About Richard Jefferies and the Museum
Richard Jefferies (christened John Richard Jefferies) was a Victorian nature writer with a passion for the English countryside and the richness that he saw all around him. He was born at the house which is now the museum, in Coate, Swindon, on the 6th November 1848, and died at the tragically early age of 38 on 14th August 1887. Noted for his depiction of English rural life in essays, books of natural history, and novels, his childhood at Coate had a great influence on him and provides the background to all his major works of fiction.
Jefferies’s writings includes a diversity of genres and topics, including Bevis (1882), a classic children’s book, and After London (1885), an early work of science fiction. For much of his adult life, he suffered from tuberculosis, and his struggles with the illness and with poverty also play a role in his writing. Jefferies valued and cultivated an intensity of feeling in his experience of the world around him, a cultivation that he describes in detail in The Story of My Heart(1883). This work, an introspective depiction of his thoughts and feelings on the world, gained him the reputation of a nature mystic at the time. But it is his success in conveying his awareness of nature and people within it, both in his fiction and in essay collections such as The Amateur Poacher (1879) and Round About a Great Estate (1880), that has drawn most admirers.
consists of a seventeenth century thatched cottage bought by the Jefferies family in 1800, a later, nineteenth century three-storied farmhouse, plus outbuildings, gardens, a copse, orchard and vegetable gardens. The site is run by the Richard Jefferies Museum Trust
and is fully accredited by Arts Council England.
Inside, there is an extensive collection of items relating to Jefferies, mostly on loan from the Richard Jefferies Society. For example, there are first editions of many of Richard Jefferies’ writings, the manuscript of Wood Magic and photographs, paintings and memorabilia. Furthermore, much of the house has been restored to create the atmosphere of a mid to late 19th Century farmhouse, complete with four-poster bed, a diorama of Jefferies as a young boy reading on his bed, and even a cheese room. Many of the exhibits give fascinating insights into bygone times. Occasionally, they bridge different layers of Swindon’s rich history; for example, a plaque placed on Liddington Hill in 1938 (with the support of the then Prime Minister, Neville Chamberlain) was later reputedly shot at by US troops in advance of their push into Nazi-occupied France during World War II.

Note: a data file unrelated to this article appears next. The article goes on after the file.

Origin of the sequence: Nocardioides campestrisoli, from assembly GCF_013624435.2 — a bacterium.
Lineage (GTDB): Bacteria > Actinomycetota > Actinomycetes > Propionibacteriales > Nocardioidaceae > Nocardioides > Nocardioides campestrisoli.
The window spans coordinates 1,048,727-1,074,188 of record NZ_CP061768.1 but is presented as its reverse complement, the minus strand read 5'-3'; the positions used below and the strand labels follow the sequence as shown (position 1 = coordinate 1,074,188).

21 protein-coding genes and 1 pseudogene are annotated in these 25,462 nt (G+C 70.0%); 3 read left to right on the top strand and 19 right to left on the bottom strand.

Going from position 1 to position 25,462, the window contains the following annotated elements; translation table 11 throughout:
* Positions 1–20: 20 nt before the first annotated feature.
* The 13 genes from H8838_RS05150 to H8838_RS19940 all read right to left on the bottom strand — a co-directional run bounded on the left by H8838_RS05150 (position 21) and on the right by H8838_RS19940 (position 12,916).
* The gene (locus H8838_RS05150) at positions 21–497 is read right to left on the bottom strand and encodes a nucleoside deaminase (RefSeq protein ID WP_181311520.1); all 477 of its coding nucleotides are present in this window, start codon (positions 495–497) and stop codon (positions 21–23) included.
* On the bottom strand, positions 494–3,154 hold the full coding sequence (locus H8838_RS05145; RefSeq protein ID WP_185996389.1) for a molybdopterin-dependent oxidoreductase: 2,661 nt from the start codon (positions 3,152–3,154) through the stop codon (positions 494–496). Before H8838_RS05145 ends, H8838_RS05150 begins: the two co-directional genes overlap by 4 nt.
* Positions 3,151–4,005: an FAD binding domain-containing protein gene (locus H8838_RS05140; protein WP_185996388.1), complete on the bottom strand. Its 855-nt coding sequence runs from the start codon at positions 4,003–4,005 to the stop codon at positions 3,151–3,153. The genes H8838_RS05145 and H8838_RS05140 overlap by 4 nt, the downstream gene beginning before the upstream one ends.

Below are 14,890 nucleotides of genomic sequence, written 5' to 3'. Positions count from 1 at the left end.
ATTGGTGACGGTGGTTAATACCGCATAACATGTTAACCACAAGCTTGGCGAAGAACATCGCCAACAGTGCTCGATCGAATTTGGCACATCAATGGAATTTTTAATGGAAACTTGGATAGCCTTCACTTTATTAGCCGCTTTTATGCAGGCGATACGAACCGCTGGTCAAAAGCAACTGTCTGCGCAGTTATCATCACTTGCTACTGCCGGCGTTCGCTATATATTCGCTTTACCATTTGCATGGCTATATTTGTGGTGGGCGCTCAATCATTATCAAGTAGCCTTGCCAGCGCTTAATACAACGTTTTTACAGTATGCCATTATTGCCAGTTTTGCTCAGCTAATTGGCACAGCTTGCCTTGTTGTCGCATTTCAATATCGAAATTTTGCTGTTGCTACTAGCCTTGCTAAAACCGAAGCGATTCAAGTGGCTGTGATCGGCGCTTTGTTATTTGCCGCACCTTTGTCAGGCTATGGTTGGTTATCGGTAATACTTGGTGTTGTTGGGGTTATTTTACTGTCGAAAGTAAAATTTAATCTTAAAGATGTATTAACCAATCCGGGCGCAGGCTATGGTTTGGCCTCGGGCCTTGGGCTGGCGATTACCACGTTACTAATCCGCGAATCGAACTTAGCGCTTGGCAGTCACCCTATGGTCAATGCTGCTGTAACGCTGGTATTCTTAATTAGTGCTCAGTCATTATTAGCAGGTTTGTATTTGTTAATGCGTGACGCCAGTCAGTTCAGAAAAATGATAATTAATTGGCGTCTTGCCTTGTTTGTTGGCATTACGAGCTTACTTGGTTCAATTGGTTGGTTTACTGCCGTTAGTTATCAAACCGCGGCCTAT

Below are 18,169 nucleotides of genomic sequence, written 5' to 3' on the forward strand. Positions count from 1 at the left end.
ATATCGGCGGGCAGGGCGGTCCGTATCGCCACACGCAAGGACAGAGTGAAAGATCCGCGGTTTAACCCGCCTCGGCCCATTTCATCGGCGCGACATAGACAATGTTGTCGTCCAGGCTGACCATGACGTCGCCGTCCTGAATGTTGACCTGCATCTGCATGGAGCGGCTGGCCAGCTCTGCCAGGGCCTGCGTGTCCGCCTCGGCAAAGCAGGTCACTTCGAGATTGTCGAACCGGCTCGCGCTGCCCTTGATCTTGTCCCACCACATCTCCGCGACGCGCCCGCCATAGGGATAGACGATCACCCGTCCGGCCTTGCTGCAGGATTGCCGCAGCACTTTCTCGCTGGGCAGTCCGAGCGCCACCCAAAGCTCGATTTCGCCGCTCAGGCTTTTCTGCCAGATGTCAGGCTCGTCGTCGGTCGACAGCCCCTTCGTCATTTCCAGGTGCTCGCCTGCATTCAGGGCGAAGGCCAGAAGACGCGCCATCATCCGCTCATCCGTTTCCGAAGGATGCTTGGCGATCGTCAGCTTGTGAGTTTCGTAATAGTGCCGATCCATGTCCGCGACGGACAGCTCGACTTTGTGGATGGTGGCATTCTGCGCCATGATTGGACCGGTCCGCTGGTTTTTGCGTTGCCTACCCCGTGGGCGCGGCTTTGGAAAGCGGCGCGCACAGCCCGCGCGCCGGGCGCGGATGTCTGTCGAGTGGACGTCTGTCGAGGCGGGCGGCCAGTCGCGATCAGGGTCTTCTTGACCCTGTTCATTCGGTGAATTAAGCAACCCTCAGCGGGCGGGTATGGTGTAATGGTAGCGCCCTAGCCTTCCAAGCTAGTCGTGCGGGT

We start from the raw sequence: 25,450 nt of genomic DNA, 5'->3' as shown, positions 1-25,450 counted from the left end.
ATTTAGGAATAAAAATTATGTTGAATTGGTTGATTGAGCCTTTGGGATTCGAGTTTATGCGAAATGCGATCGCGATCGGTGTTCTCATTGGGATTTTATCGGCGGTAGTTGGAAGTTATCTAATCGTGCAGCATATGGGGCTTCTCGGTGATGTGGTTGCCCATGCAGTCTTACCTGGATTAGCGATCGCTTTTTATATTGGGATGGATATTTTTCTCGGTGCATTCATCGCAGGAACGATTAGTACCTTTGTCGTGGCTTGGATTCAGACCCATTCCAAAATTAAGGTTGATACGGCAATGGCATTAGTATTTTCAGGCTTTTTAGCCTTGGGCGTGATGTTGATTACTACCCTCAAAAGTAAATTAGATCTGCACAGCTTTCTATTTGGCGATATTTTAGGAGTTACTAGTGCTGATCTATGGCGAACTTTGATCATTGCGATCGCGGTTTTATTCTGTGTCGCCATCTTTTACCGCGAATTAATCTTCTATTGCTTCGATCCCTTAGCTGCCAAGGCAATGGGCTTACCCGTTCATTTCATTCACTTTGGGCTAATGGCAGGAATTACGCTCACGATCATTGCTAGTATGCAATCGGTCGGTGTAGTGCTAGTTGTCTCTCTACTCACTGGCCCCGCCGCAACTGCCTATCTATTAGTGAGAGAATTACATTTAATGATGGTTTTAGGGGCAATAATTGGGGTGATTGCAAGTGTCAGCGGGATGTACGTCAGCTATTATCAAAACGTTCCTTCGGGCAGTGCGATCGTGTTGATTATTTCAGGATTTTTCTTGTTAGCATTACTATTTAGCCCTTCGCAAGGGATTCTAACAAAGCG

The museum Trust has been working hard to develop the museum. Some of the things the Trust is working on are quite obvious and necessary: restoration work; sprucing up of some of the artefacts and displays; setting up more facilities; tidying up the garden; involving more volunteers and visitors, and so on. The site also has several outbuildings that offer huge potential for additional elements, and the links between the house, Coate Water country park and other attractions (such as the Sun Inn and the miniature railway) are being developed to improve the overall visitor experience.
There are also strong opportunities to link to the rich tapestry of archaeological evidence in and around the Coate area, particularly the prehistoric monuments and landscape. For example, there are Bronze Age barrows in the field next to the Old House at Coate, and Jefferies himself discovered evidence of a Neolithic stone circle near Coate Water. Closely tied in to Jefferies’ passion for the countryside, was a strong interest in the agricultural life that played such a big part of his growing up. Incredibly, Swindon owns a fascinating collection of agricultural artefacts, relating to the long history that the Swindon area has in agriculture. The collection once formed the basis of the Coate Agricultural Museum which closed in the 1980s, and it is hoped that some of the artefacts could be used to augment the offer at the musuem, possibly in one of the outbuildings.